Concerns about market oversupply were highlighted by new figures Wednesday from the U.S. Energy Information Administration which showed U.S. crude stockpiles rose by 4.3 million barrels last week, a bigger build than markets had been expecting.
Reuters reported early Thursday that oil had initially rebounded slightly from overnight losses in Asian morning trading on technical support and the prospect of tighter short-term supply as Hurricane Zeta slammed Louisiana. But the hurricane is forecast to weaken into a non-tropical gale-force low by Thursday morning in the United States, and the return of U.S. production will add to existing oversupply, as Libya ramps up output after an eight-month blockade, the news agency said.
Elsewhere, gold inched up on Thursday after a sharp slide in the previous session.
Spot gold rose 0.1 per cent to US$1,879.71 per ounce as some investors took advantage of the previous session’s decline to buy bullion.
U.S. gold futures were up 0.1 per cent at US$1,880.10.
The Canadian dollar was trading just above 75 US cents in early going as new global lockdowns and falling crude prices hit risk sentiment.
The day range on the loonie is 75.04 US cents to 75.31 US cents.
“Petrocurrencies are consolidating yesterday’s losses, with the Europeans (Norwegian krone, Russian ruble) harder hit than CAD,” Elsa Lignos, global head of FX strategy with RBC, said.
On Wednesday, the Bank of Canada held interest rates steady but also said it will reduce its Canadian government bond purchases by 20 per cent while shifting toward longer-term bonds, as it recalibrates its quantitative easing as the economy moves into a less certain phase of the recovery.
There were no major releases on the Canadian calendar for Thursday. On Friday, Statistics Canada releases its reading on August GDP and should give an early estimate on September growth.
“The broader risk backdrop continues to be the primary driver of CAD via equities and overall USD direction,” Ms. Lignos said.
On world markets, the U.S. dollar index, which weighs the greenback against a group of currencies, advanced 0.1 per cent.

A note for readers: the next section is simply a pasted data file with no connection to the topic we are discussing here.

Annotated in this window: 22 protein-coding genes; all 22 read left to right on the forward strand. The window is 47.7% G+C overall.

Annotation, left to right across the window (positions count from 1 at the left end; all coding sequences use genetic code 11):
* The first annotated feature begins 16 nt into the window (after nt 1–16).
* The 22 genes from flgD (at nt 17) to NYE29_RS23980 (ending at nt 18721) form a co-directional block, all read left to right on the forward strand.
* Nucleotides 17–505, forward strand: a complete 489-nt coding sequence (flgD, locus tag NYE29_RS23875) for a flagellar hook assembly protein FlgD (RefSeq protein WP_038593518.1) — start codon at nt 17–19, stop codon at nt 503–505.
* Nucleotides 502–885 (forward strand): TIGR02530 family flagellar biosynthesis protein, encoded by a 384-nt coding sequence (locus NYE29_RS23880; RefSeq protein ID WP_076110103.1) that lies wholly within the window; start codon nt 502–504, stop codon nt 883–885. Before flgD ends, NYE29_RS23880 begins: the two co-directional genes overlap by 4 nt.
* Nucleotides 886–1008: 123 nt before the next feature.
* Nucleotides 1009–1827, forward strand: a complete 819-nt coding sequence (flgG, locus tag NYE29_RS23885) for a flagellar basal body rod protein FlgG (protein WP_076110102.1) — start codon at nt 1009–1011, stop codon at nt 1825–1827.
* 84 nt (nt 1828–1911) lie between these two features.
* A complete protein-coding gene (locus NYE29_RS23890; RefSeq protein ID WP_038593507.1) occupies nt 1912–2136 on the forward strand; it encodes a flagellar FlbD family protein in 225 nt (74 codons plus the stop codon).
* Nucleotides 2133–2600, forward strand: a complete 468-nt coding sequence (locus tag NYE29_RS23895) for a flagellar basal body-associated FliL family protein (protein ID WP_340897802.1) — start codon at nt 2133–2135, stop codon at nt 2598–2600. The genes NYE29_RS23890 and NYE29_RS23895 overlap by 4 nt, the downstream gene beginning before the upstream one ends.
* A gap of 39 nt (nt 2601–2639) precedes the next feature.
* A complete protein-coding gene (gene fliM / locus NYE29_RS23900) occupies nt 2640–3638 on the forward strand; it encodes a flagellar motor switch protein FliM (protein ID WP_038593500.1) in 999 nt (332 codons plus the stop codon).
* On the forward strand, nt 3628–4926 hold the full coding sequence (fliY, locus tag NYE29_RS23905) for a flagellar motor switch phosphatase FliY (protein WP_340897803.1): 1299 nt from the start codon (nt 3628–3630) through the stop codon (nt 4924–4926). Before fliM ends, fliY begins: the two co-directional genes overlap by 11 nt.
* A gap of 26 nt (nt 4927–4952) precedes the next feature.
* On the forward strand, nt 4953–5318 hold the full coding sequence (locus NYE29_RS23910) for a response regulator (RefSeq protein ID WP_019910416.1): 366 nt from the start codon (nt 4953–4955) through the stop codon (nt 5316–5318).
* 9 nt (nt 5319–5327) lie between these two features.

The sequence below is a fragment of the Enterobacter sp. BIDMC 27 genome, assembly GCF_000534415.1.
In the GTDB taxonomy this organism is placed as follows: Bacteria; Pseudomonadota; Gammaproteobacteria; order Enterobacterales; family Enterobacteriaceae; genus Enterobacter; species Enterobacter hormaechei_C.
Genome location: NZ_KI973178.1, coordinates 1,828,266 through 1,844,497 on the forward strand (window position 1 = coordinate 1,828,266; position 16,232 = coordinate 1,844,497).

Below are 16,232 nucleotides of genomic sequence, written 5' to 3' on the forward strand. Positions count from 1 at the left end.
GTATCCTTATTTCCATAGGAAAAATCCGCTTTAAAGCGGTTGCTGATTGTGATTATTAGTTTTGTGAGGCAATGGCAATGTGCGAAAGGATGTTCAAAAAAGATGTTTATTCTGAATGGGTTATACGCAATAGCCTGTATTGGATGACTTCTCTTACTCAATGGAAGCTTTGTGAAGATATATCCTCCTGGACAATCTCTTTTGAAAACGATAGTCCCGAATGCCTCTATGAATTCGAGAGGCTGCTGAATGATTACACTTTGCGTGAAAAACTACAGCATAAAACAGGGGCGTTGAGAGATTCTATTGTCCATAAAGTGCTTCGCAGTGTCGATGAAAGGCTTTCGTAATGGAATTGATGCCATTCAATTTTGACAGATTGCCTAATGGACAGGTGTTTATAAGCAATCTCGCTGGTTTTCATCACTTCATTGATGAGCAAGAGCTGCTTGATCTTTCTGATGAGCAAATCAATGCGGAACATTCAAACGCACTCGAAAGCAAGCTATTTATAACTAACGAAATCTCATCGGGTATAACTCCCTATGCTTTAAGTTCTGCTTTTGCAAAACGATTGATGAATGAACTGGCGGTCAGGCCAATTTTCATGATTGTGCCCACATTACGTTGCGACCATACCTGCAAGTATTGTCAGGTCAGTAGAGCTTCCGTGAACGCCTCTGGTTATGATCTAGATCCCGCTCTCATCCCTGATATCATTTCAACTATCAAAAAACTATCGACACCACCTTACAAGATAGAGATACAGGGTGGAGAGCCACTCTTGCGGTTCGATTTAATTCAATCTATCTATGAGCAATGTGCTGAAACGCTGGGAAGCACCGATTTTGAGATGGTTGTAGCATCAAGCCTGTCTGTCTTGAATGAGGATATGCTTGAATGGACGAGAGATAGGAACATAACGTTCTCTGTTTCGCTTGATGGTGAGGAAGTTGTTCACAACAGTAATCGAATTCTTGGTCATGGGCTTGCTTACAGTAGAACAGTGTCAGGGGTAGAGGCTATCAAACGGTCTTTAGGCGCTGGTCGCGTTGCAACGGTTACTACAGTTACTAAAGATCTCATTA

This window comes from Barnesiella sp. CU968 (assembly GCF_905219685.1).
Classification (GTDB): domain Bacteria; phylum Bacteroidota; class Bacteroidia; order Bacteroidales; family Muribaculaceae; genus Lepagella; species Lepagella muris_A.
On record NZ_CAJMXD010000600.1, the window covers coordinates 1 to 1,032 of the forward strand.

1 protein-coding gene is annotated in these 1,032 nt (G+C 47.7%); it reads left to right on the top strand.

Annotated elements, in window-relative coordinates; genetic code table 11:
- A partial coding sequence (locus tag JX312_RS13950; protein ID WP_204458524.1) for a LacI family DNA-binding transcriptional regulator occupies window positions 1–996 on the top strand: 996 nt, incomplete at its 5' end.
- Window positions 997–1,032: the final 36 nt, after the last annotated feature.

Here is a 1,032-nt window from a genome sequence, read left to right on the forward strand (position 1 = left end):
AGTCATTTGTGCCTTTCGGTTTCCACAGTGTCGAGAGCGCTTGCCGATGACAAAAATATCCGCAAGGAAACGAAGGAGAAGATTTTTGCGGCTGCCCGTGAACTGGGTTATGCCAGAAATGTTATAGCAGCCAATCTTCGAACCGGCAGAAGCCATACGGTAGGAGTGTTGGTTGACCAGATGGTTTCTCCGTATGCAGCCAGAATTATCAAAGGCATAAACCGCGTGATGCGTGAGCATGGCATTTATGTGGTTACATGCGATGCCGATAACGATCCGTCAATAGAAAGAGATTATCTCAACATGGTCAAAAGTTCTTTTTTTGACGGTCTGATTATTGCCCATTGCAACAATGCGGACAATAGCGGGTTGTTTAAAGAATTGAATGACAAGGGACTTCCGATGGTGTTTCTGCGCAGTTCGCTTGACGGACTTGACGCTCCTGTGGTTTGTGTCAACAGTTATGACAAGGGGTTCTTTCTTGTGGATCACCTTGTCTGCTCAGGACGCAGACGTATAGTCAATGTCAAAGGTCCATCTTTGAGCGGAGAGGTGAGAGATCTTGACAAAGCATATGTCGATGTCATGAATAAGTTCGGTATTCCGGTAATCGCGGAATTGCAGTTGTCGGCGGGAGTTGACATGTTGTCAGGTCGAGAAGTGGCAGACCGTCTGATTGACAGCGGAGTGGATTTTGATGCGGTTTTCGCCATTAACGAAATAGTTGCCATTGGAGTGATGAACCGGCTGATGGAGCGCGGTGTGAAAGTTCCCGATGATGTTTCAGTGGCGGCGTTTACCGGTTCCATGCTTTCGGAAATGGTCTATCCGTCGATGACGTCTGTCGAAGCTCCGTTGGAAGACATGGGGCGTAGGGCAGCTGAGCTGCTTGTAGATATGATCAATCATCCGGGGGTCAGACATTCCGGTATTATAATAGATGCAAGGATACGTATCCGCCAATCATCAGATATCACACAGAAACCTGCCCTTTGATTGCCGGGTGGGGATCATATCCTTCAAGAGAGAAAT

The euro was down 0.1 per cent against the U.S. dollar at US$1.173 ahead of the latest ECB policy announcement.
The yen was steady against the U.S. dollar at 104.250 after the Bank of Japan trimmed its economic growth and inflation forecasts, but made no changes to its monetary policy.
More company news
Cenovus Energy Inc reported its third straight quarterly loss on Thursday, hurt by a slump in crude prices and crash in fuel demand caused by the COVID-19 pandemic. The Calgary, Alberta-based company recorded a net loss of $194-million or 16 cents per share, for the third quarter ended Sept. 30, compared with a year-ago profit of $187-million, or 15 cents per share.
Precision Drilling said it is proceeding with a 20:1 share consolidation. Shares are expected to begin trading on the TSX and NYSE on a consolidated basis on Nov. 12.
Suncor Energy Inc posted a quarterly loss, hit by a steep decline in oil prices as pandemic-led travel restrictions crushed fuel demand. Suncor also said it would accelerate previously announced workforce reductions of up to 15 per cent over the next 18 months, as it looks to reign in spending. The company posted a net loss of $12-million, or 1 cents per share, in the third quarter ended Sept. 30, compared with a profit of $1.04-billion, or 67 cents per share, a year earlier.
Husky Energy Inc. reported a nearly $7.1-billion loss in its latest quarter as it was hit by $6.7-billion in non-cash impairment charges after taxes related to lower long-term commodity price assumptions and reduced capital investment. The company says the loss amounted to $7.05 per share for the quarter ended Sept. 30 compared with a profit of $273-million or 26 cents per share in the same quarter last year. Revenue totalled $3.33-billion, down from $5.29-billion a year ago.
France’s LVMH will pay slightly less to acquire U.S. jeweler Tiffany & Co after the two companies agreed to end a bitter dispute triggered by the COVID-19 pandemic and salvage the luxury sector’s biggest-ever deal. The new takeover price was set at $131.5 a share, down from $135 in the original deal, the companies said in a statement on Thursday, bringing the total price tag to about $15.8-billion.
Royal Dutch Shell raised its dividend after easily beating quarterly profit forecasts and CEO Ben van Beurden said the group’s oil output probably peaked in 2019 as he spearheads a transition to low-carbon energy. The Anglo-Dutch company hit record earnings from its vast retail division, despite the impact on demand of the COVID-19 pandemic, which it said continued to generate “significant uncertainty.”
(8:30 a.m. ET) Canada’s Survey of Employment, Payrolls and Hours for August.
(8:30 a.m. ET) U.S. initial jobless claims for week of Oct. 24.
(8:30 a.m. ET) U.S. Real GDP for Q3.
(10 a.m. ET) U.S. pending home sales for September.
With Reuters and The Canadian Press